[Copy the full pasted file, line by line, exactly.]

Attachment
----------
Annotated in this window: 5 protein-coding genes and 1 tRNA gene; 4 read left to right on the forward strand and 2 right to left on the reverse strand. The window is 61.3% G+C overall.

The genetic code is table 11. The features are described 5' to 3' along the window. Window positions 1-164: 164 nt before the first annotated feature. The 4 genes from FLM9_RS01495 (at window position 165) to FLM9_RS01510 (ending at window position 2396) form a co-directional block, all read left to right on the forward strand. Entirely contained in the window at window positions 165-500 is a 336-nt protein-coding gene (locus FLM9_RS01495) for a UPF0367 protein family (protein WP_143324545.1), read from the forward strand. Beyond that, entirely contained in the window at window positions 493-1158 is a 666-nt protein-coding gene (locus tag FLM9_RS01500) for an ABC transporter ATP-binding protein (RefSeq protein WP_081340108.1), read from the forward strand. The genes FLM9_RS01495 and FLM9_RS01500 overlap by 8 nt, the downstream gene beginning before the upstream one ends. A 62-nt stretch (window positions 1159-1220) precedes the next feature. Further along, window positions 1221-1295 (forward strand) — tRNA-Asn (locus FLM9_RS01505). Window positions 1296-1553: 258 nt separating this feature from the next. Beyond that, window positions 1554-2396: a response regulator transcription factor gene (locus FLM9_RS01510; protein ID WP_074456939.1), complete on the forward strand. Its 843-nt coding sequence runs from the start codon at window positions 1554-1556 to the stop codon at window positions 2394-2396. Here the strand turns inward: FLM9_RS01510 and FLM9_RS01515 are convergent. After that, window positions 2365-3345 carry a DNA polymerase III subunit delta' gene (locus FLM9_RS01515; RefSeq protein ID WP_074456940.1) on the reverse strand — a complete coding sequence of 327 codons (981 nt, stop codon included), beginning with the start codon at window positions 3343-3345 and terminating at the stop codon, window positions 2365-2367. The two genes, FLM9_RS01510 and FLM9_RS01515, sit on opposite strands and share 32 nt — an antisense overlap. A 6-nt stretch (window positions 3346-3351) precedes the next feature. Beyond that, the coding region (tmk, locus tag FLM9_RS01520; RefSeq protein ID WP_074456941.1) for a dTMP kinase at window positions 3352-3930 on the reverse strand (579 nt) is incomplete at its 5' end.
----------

Annotated in this window: 5 protein-coding genes and 1 tRNA gene; 4 read left to right on the forward strand and 2 right to left on the reverse strand. The window is 61.3% G+C overall.

The genetic code is table 11. The features are described 5' to 3' along the window. Window positions 1-164: 164 nt before the first annotated feature. The 4 genes from FLM9_RS01495 (at window position 165) to FLM9_RS01510 (ending at window position 2396) form a co-directional block, all read left to right on the forward strand. Entirely contained in the window at window positions 165-500 is a 336-nt protein-coding gene (locus FLM9_RS01495) for a UPF0367 protein family (protein WP_143324545.1), read from the forward strand. Beyond that, entirely contained in the window at window positions 493-1158 is a 666-nt protein-coding gene (locus tag FLM9_RS01500) for an ABC transporter ATP-binding protein (RefSeq protein WP_081340108.1), read from the forward strand. The genes FLM9_RS01495 and FLM9_RS01500 overlap by 8 nt, the downstream gene beginning before the upstream one ends. A 62-nt stretch (window positions 1159-1220) precedes the next feature. Further along, window positions 1221-1295 (forward strand) — tRNA-Asn (locus FLM9_RS01505). Window positions 1296-1553: 258 nt separating this feature from the next. Beyond that, window positions 1554-2396: a response regulator transcription factor gene (locus FLM9_RS01510; protein ID WP_074456939.1), complete on the forward strand. Its 843-nt coding sequence runs from the start codon at window positions 1554-1556 to the stop codon at window positions 2394-2396. Here the strand turns inward: FLM9_RS01510 and FLM9_RS01515 are convergent. After that, window positions 2365-3345 carry a DNA polymerase III subunit delta' gene (locus FLM9_RS01515; RefSeq protein ID WP_074456940.1) on the reverse strand — a complete coding sequence of 327 codons (981 nt, stop codon included), beginning with the start codon at window positions 3343-3345 and terminating at the stop codon, window positions 2365-2367. The two genes, FLM9_RS01510 and FLM9_RS01515, sit on opposite strands and share 32 nt — an antisense overlap. A 6-nt stretch (window positions 3346-3351) precedes the next feature. Beyond that, the coding region (tmk, locus tag FLM9_RS01520; RefSeq protein ID WP_074456941.1) for a dTMP kinase at window positions 3352-3930 on the reverse strand (579 nt) is incomplete at its 5' end.